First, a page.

‘Everything Soo does is about her patients’

Communications TeamNews

Critical care nurse Soo Hassall retires after 37 years in the NHS

A nurse who has helped to save countless critically ill patients at Hull Royal Infirmary and Castle Hill Hospital is retiring after almost 37 years of dedication to the NHS.

Soo Hassall, 54, started her nursing career as a student nurse in 1981 and worked in intensive care, cardiology and, finally, for Hull and East Yorkshire Hospital NHS Trust’s critical care outreach team.

Soo is one of the critical care specialist nurses who look after the most seriously ill patients recently released from the hospitals’ intensive care units and monitor patients on the wards whose conditions are deteriorating.

She will retire from the trust this month, although she intends to return to work part-time on a job share.

“If I had to do it all again, I’d do exactly the same again,” Soo said.  “I feel I have the best job in the world. But I can’t believe the changes I’ve seen during my career.

“The patients we look after now are far sicker than the ones I looked after at the start of my career. I think we are now seeing far more patients survive because of advances in medicine.

“One area where you really notice that is when patients suffer cardiac arrests. When I first started in intensive care, patients who suffered cardiac arrests and made it to ICU would end up with brain damage.

“Today, it’s amazing the amount of people that walk out of hospital as normal even after a cardiac arrest because they are resuscitated so quickly, we’ve got defibrillators in the community and people can do CPR.”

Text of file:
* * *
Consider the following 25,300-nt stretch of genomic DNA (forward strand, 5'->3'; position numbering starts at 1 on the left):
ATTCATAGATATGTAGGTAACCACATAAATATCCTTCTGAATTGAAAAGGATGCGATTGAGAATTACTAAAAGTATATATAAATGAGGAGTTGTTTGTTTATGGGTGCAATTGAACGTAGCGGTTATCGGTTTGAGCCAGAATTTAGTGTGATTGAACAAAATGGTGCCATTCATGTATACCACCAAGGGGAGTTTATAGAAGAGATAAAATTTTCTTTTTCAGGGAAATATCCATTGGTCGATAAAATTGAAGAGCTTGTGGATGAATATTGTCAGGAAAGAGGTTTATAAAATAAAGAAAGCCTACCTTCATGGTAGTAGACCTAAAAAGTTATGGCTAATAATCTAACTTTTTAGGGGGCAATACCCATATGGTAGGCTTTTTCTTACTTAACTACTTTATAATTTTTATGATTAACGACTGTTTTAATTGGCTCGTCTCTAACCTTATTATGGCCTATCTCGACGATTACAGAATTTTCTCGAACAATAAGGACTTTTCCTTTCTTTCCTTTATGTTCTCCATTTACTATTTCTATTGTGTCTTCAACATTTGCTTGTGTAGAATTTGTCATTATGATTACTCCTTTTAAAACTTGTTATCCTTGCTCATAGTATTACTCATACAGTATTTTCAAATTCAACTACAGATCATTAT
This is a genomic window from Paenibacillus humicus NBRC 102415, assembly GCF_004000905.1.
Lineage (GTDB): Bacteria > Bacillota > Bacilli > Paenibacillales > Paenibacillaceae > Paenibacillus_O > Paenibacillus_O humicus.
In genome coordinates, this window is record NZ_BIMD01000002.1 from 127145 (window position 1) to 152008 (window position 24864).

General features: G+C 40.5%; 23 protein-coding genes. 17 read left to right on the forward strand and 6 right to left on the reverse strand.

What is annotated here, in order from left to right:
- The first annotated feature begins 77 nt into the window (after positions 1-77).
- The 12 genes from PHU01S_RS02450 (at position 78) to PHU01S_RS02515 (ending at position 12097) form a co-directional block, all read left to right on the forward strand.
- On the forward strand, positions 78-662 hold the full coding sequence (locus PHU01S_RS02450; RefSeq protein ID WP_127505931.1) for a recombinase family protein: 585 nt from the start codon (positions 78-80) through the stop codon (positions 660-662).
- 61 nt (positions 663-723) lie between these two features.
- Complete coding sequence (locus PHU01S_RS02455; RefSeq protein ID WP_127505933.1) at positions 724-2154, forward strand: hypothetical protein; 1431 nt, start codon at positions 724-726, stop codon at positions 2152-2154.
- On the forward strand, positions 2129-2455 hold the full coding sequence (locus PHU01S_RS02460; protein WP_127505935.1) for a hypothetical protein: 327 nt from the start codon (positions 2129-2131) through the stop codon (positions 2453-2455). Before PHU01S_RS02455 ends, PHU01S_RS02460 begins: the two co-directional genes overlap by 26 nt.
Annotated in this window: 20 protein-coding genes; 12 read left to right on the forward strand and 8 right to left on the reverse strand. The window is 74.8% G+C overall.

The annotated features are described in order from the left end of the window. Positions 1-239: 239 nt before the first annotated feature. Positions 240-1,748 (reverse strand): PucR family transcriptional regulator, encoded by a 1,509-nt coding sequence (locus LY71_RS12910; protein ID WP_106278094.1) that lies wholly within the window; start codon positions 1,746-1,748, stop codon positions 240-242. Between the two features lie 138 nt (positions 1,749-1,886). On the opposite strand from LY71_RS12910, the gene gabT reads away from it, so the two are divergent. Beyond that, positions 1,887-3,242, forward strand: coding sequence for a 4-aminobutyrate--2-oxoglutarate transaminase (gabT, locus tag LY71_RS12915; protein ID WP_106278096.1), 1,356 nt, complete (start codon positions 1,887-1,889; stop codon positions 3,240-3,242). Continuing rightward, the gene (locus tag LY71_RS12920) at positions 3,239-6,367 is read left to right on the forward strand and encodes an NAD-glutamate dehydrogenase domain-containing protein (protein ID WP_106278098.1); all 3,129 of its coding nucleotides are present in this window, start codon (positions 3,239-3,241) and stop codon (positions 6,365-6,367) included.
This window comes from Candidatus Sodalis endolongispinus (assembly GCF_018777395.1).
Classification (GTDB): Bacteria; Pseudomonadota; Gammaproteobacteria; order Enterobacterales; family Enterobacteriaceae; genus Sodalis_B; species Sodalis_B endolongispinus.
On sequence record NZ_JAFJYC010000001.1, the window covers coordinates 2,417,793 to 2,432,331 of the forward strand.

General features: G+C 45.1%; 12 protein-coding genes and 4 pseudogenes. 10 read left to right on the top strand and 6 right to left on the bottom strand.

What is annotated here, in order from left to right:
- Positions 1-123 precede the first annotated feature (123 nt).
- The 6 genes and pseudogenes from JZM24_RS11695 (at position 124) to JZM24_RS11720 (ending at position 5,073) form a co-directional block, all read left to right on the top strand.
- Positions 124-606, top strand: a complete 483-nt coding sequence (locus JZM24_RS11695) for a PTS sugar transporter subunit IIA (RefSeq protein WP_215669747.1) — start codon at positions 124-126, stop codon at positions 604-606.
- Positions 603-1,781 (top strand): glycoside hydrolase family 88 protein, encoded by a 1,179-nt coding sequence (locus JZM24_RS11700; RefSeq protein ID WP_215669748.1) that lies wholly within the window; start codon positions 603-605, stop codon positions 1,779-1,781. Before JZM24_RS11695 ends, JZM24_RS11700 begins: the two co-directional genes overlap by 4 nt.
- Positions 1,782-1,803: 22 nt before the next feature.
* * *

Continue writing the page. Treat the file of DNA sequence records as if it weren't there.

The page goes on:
Soo started nursing in orthopaedics before moving into intensive care nursing on 1 April, 1985.

“I was fascinated with intensive care nursing and knew it was the right thing for me,” she said.

She worked in intensive care until 1989, aside from a six-month stint in A&E, before leaving to complete her one-year course to convert to a staff nurse.

Re-joining the trust, Soo spent four years in cardiology, working in what is now the cardiac monitoring unit before returning to intensive care in 1994.

She worked her way up to the position of charge nurse on ICU and joined the critical care outreach team, launched in 2000, in 2003, splitting half her year on the unit and then half with the outreach team. She joined the team full-time in 2011.

“Intensive care nursing has always been my passion,” she said. “I’ve loved looking after patients. In this job, we see some really sick patients and there’s that rush of adrenaline when you need to do everything you can to save them.

“We also get to build up relationships with the patients on the wards, seeing them improving and getting better every day.

“I’ve worked with a great team on outreach and I think we have a brilliant critical care team. We couldn’t do our job without them.”

Critical care outreach sister Mandy Price has worked with Soo for decades.

“With all her years of experience, she is like the matriarch of the team,” Mandy says. “Everything Soo does is all about the patients and when she hands over patients at the end of her shifts, you can see the compassion she feels for them when she’s talking to you.

“She is an all-round good egg and we’re so glad she’s coming back part-time because she would leave a big hole in this team.

“She has so much experience and knowledge and when you have a patient with complicated needs, Soo is the person you turn to for advice.”

Vicky Kirkby, critical care outreach team lead nurse, said: “When I first met Soo in 1989, I was so impressed by her knowledge and because she was such a proactive nurse.

“Now, I see Soo as someone I have a massive amount of respect for and a role model.

“I’m genuinely pleased she’s coming back part time as it would be such a loss to the trust to lose the kind of experience and care Soo has.”